Likewise, Jung (Simu Liu) is maturing and evolving, and shows his aching desire to get his life back in order, including healing his fractured relationship with his parents, particularly his father. What began as an innocent flirtation with Shannon, his boss at the car rental agency, may be evolving into something more. As Shannon, actress Nicole Power is hilarious; at first a bumbling, rhyming, nerdy valedictorian type, and later becoming more complicated as she tries to balance her professional and personal life. As Jung, Liu oozes charm. He was recently tapped to play the first Asian Marvel superhero, Shang-Chi.
The comic relief award goes to Andrew Phung as Kimchee, Jung’s coworker, roommate, and best friend. Kimchee grew up with Jung and Janet and knows all of their quirks and insecurities better than anyone. He has always been Jung’s wingman at school, work, and in social situations, but is struggling to emerge from Jung’s shadow.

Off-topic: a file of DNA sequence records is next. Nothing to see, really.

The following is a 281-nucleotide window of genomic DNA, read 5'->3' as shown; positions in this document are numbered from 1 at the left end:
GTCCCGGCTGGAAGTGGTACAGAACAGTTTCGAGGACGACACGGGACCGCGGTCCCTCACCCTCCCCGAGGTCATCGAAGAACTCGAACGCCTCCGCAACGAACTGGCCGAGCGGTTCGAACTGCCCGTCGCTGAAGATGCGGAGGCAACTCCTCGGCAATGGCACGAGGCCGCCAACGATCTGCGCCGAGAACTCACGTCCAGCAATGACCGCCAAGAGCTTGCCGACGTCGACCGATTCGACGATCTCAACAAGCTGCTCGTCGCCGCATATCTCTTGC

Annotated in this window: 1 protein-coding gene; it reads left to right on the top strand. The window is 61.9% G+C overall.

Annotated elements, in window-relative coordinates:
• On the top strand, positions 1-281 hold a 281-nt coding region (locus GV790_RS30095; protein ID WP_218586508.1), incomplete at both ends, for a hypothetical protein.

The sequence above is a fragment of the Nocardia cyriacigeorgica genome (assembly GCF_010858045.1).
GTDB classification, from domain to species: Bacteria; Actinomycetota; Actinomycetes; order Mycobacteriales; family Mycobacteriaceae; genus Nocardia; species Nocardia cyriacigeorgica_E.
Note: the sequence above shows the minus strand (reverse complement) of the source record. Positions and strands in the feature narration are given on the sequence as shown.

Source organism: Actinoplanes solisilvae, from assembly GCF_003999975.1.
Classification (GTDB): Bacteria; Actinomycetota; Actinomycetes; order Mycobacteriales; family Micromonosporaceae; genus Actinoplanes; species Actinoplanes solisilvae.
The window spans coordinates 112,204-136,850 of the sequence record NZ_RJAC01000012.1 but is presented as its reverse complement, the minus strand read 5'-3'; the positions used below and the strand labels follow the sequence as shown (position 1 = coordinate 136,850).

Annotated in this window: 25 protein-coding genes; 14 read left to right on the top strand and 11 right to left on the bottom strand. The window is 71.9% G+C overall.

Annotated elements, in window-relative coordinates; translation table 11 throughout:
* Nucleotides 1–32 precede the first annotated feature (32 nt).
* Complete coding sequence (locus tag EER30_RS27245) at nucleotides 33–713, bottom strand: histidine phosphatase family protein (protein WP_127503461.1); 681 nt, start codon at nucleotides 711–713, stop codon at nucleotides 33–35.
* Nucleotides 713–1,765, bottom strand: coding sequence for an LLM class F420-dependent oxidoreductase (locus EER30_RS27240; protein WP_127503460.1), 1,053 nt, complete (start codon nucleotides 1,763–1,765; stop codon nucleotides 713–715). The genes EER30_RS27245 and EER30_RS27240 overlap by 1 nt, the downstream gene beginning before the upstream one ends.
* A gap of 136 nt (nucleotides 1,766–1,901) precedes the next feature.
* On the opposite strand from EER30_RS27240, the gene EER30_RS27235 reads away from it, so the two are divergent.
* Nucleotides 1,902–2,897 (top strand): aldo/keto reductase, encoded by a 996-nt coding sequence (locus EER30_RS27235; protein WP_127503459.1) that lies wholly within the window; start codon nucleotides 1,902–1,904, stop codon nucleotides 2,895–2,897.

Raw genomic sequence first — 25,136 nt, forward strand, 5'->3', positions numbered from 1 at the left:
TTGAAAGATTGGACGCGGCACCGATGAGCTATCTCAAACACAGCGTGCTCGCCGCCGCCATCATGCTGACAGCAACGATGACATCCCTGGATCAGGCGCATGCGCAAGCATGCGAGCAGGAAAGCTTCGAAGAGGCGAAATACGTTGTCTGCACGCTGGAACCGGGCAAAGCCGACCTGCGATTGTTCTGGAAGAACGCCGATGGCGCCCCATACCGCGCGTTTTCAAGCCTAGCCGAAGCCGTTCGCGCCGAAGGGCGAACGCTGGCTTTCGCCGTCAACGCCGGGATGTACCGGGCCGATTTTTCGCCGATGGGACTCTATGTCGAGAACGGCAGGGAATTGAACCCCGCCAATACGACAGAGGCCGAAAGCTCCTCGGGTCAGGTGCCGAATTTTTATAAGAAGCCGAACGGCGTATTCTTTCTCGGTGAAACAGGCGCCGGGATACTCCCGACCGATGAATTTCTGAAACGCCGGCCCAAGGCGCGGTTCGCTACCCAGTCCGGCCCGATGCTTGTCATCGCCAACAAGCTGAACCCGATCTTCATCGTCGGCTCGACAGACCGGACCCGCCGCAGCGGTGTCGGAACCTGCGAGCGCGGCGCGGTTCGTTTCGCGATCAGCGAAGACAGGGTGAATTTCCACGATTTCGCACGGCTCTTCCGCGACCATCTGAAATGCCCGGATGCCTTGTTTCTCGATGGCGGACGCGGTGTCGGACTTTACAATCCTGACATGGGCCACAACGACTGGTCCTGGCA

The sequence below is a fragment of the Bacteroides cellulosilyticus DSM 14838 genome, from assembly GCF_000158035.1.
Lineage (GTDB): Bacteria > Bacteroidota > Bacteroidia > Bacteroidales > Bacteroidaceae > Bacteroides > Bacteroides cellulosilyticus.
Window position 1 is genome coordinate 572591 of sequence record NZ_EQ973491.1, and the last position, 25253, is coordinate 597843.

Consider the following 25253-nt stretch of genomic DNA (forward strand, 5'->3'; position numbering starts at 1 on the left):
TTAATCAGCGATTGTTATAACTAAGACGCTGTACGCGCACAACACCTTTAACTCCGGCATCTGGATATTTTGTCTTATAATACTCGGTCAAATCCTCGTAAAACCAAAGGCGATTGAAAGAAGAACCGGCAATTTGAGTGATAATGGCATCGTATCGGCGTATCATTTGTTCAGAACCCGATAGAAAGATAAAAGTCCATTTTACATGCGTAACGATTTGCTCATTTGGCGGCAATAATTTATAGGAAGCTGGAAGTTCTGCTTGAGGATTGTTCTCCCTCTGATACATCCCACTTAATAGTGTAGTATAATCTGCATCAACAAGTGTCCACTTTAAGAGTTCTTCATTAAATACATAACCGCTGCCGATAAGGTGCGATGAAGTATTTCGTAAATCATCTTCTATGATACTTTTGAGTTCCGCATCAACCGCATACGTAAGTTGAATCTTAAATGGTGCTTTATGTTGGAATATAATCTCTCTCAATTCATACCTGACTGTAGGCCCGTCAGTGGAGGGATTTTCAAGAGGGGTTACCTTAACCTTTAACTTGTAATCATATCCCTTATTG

Shows featuring people of color are often simply known as the “black show” or the “Asian sitcom.” So when a show breaks out of its limited demographic and reaches a wider audience, it is cause for celebration, both on an entertainment and a societal level. Kim’s Convenience has clearly achieved that goal, as it was the highest-rated new show in Canada in 2016, and has a dedicated fan base of “Kim-bots” who follow the show and cast members on social media, often organizing “meet-ups” and t-shirts with the show’s catch phrases, such as Appa’s “Okay see you” and “Sneak Attack” emblazoned on them.
Season 4 debuted on Netflix in January 2020, and audiences are looking forward to finding out what happens with Janet and Jung’s sticky situations, and to follow Umma and Appa’s varied exploits with their convenience store customers. As Appa would say, “Okay see you then!”
Joanne Rhim Lee has written for KQ for the past twenty years, and is a huge fan! Originally from Chicago, she has lived in St. Paul for the past 25 years with her husband and three children. She currently teaches History at Century College, and is a graduate of Carleton College and Stanford University.